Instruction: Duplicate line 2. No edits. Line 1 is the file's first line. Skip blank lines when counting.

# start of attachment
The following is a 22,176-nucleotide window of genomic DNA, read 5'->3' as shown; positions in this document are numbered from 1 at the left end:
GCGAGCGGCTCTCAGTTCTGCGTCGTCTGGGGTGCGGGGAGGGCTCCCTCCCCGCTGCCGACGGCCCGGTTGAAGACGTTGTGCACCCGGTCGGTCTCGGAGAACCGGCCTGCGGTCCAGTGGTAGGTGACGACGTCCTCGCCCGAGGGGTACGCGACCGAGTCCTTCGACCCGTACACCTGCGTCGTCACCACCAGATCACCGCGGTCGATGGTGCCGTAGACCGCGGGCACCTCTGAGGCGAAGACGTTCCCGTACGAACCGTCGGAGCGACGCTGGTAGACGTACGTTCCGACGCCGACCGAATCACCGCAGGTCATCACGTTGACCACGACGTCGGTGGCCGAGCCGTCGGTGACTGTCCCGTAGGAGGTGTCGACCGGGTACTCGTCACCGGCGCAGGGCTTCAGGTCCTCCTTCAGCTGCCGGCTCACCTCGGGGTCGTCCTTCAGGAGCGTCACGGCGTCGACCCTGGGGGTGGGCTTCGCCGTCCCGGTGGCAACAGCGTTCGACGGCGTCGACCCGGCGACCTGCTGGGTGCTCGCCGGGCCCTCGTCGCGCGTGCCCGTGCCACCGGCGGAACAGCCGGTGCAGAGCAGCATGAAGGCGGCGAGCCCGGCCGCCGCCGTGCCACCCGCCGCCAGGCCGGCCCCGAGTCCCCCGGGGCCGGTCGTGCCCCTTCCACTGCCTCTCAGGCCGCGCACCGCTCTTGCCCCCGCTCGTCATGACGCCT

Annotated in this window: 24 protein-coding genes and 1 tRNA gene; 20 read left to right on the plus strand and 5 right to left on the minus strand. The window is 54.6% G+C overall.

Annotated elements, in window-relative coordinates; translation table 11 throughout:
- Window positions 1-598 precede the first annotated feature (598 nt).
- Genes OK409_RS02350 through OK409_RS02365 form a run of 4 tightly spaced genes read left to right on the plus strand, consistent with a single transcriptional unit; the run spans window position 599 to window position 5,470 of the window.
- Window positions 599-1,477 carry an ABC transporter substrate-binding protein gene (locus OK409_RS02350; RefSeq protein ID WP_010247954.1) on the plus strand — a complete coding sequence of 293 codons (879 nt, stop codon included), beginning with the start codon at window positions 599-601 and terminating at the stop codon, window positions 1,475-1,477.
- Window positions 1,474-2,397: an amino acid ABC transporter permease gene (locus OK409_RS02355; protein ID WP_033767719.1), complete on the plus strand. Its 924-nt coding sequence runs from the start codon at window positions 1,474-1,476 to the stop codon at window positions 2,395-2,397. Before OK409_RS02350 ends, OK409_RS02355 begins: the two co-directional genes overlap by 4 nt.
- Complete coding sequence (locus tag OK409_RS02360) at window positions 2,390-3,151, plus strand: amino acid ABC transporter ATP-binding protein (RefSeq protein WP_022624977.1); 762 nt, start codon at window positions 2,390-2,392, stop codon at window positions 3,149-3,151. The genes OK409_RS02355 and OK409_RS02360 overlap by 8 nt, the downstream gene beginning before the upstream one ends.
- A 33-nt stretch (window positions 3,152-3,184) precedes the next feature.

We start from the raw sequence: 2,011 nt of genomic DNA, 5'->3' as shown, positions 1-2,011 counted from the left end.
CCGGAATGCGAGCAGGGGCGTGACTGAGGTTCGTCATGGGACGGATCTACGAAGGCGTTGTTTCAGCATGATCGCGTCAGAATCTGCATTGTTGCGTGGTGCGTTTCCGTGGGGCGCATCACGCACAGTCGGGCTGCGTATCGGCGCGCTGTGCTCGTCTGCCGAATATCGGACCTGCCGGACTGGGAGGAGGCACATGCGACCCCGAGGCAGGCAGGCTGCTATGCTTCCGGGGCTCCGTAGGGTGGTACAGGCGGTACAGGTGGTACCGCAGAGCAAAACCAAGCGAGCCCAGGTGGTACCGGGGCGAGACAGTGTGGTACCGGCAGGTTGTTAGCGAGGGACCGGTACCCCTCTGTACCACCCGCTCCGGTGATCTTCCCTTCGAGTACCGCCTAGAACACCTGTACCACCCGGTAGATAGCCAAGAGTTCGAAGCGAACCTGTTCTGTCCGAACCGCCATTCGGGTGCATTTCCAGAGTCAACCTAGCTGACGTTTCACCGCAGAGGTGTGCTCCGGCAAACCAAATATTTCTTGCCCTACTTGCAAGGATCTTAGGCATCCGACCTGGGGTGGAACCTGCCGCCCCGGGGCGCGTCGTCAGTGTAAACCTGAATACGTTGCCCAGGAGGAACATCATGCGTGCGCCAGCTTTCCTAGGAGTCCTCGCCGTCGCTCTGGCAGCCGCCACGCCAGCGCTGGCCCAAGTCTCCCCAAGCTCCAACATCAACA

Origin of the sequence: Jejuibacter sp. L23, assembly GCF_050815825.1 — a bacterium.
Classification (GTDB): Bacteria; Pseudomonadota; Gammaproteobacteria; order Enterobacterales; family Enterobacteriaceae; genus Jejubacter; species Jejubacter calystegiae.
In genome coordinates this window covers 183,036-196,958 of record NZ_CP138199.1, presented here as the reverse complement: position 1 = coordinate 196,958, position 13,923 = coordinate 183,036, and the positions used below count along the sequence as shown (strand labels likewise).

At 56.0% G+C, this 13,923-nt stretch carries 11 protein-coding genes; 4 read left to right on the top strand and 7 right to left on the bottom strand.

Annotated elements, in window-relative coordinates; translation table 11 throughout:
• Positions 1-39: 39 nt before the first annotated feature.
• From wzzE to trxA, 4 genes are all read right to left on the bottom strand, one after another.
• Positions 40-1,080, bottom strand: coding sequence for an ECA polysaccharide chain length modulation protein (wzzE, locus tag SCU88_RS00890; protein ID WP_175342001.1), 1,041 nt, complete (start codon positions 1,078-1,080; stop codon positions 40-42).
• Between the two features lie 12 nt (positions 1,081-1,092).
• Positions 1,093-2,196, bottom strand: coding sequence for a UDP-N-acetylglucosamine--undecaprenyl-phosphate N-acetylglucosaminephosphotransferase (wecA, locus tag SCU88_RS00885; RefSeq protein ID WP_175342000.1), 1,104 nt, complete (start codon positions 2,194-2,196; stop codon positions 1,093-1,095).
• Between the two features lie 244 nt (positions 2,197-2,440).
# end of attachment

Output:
GCGAGCGGCTCTCAGTTCTGCGTCGTCTGGGGTGCGGGGAGGGCTCCCTCCCCGCTGCCGACGGCCCGGTTGAAGACGTTGTGCACCCGGTCGGTCTCGGAGAACCGGCCTGCGGTCCAGTGGTAGGTGACGACGTCCTCGCCCGAGGGGTACGCGACCGAGTCCTTCGACCCGTACACCTGCGTCGTCACCACCAGATCACCGCGGTCGATGGTGCCGTAGACCGCGGGCACCTCTGAGGCGAAGACGTTCCCGTACGAACCGTCGGAGCGACGCTGGTAGACGTACGTTCCGACGCCGACCGAATCACCGCAGGTCATCACGTTGACCACGACGTCGGTGGCCGAGCCGTCGGTGACTGTCCCGTAGGAGGTGTCGACCGGGTACTCGTCACCGGCGCAGGGCTTCAGGTCCTCCTTCAGCTGCCGGCTCACCTCGGGGTCGTCCTTCAGGAGCGTCACGGCGTCGACCCTGGGGGTGGGCTTCGCCGTCCCGGTGGCAACAGCGTTCGACGGCGTCGACCCGGCGACCTGCTGGGTGCTCGCCGGGCCCTCGTCGCGCGTGCCCGTGCCACCGGCGGAACAGCCGGTGCAGAGCAGCATGAAGGCGGCGAGCCCGGCCGCCGCCGTGCCACCCGCCGCCAGGCCGGCCCCGAGTCCCCCGGGGCCGGTCGTGCCCCTTCCACTGCCTCTCAGGCCGCGCACCGCTCTTGCCCCCGCTCGTCATGACGCCT